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Veterans honored at Memorial Stadium ceremony

Different schools and organizations donated wreaths for the Veterans Day ceremony.

Different schools and organizations donated wreaths for the Veterans Day ceremony.

Attending the Veterans Day program at Memorial Stadium has been a tradition for some and, after Tuesday, will become one for others.

On the 11th hour of the 11th day of the 11th month, people put aside their differences to come together and honor the men and women who have put their lives on the line to serve the country.

Many gathered together Tuesday to give their thanks had their own experiences and reasons for being at attention.

“It’s just very, very special,” said Kathy Gordon, a member of Messenger of the Cross Motorcycle Ministry. “My daddy was in World War II, so that’s really what got me started coming to the events. He’s gone on now, but it’s just very special.”

Rashad and Rodney Thomas salute the flag during the Veterans Day program Tuesday at Memorial Stadium in Selma.

Rashad and Rodney Thomas salute the flag during the Veterans Day program Tuesday at Memorial Stadium in Selma.

Gordon was part of several motorcycles that rode through the program to present the colors to the Southside High School JROTC students.

“I hope what it means to [the students] is that they have a better appreciation of how important our freedom is to us and how many people have sacrificed to protect their freedoms that they enjoy,” said retired Air Force Lieutenant Colonel Steve Ruiz, JROTC teacher. “That’s not something that you have in every other country, and hopefully they appreciate that a lot more by just seeing what these people have done for them.”

Ruiz said he hopes his students have a true understanding of what veterans have done for the country.

“[I hope they] appreciate the heritage and history that our veterans have given to our country over the years,” Ruiz said. “That’s one of the things we try to instill upon them is there is a lot of people that have gone before them, and we’re basically standing on their shoulders.”

Major Gary McLeod of The National Guard takes a moment to pose in front of an American flag after speaking during the Veterans Day Program.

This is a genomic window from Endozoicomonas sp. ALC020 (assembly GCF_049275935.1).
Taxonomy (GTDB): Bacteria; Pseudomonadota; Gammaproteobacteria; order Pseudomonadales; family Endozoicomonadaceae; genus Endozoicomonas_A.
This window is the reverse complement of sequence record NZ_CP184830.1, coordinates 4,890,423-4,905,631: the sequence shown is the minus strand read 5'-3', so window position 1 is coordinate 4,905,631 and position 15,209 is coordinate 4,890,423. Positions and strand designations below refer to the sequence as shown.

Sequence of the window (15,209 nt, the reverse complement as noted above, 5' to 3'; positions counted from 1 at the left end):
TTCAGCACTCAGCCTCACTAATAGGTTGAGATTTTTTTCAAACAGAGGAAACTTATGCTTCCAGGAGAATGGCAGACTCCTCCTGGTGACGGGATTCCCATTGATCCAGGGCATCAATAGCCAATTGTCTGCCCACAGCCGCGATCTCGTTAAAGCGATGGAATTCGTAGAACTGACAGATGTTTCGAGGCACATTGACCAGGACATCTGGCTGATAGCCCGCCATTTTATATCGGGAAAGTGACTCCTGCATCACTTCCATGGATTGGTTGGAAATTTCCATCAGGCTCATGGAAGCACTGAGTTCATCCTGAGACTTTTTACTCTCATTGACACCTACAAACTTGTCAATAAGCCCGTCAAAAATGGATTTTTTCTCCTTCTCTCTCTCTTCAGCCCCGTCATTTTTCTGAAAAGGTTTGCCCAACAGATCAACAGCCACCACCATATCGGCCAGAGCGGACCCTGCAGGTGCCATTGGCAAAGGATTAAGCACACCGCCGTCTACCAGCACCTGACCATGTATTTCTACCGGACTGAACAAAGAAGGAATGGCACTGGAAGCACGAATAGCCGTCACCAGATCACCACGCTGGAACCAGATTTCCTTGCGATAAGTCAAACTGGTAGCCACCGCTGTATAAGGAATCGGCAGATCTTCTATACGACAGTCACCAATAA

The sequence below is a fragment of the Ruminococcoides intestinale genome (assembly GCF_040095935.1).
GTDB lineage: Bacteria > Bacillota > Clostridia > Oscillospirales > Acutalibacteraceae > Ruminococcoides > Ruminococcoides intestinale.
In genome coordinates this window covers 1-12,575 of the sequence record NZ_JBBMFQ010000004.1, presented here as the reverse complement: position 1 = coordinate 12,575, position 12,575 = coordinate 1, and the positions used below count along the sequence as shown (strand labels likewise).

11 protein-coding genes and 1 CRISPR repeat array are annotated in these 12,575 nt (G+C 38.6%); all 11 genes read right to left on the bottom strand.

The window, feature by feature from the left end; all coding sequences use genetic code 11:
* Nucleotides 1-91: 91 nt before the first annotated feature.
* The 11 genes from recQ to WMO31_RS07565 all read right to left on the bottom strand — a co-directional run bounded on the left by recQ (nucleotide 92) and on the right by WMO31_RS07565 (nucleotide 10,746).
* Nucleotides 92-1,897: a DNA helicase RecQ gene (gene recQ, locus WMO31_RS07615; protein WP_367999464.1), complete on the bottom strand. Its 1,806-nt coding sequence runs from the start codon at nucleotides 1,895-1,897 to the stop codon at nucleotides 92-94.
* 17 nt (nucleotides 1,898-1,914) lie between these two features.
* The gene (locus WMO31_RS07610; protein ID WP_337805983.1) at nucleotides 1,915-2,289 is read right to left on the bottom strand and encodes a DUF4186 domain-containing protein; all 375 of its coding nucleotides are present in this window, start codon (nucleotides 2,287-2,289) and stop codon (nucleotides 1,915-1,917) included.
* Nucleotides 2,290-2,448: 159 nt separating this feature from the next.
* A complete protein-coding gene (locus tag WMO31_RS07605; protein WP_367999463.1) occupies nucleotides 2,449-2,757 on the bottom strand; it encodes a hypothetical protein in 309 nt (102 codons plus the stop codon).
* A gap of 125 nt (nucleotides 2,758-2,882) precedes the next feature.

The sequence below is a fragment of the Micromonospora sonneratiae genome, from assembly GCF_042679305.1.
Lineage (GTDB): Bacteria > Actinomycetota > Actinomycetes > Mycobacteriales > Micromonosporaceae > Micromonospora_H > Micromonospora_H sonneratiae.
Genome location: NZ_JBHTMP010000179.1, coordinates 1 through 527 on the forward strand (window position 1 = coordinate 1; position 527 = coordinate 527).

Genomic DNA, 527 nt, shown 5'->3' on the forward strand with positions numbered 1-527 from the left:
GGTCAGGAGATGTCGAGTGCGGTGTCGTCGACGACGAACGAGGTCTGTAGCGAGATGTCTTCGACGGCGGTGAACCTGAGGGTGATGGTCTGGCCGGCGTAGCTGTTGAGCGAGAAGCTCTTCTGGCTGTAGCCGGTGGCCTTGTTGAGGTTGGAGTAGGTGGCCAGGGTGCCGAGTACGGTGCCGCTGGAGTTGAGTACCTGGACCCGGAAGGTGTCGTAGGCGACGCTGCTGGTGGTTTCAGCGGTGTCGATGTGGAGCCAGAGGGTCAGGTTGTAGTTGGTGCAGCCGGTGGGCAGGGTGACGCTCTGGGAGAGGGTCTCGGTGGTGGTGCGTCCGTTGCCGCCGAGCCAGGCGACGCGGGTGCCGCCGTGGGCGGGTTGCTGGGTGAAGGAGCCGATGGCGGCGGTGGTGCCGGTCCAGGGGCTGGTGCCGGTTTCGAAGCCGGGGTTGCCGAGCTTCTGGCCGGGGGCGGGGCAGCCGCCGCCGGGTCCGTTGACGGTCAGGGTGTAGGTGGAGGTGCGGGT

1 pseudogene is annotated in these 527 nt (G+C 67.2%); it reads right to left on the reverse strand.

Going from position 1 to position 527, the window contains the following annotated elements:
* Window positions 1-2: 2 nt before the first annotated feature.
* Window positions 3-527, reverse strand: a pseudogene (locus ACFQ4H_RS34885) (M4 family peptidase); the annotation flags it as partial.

Major Gary McLeod of The National Guard takes a moment to pose in front of an American flag after speaking during the Veterans Day Program.

For some that attended the program, it was an eye opening experience.

Craig Long, an Army veteran, said he remembers back in the 1960s when there were anti-war protestors and things were a lot different than they are now.

“I’m glad it’s a lot better than before. It took me a long time to forget about it,” Long said. “I didn’t put on military stuff for about 20 years, until I met a veteran that said you should wear your badges and awards — so I started to wear them again.”

Long said he had not attended a veterans program until Tuesday, and he is very grateful that he did.

“This is my first event. I have never been to one. I felt like an outsider because of my service,” Long said. “I appreciate everything now. I still have people saying welcome home to me today. It’s never too late for that ‘thank you.’”

Long’s aunt called him Tuesday morning to ask if he was going to the program, but Long told her that he wasn’t feeling well and didn’t think he would make it. After her persuasion, Long finally decided to take the step and make his debut at the program.

“This is a relief for me. I’m glad she called me and got me out of bed, because it was real nice,” Long said. “I won’t miss another one. I’m going to go every year. I’ve got to, and I owe it to the men serving now and the men in the past.”

After ultimately going to his first program, Long said he will do whatever it takes to go to every program.

“The 173rd Airborne Brigade, which I served with, they have a homecoming, [and] I want to go there before I die,” Long said. “I have never been. They send me letters. They send me everything to show up and come. I’ve just got to go. I’ve just got to get there.”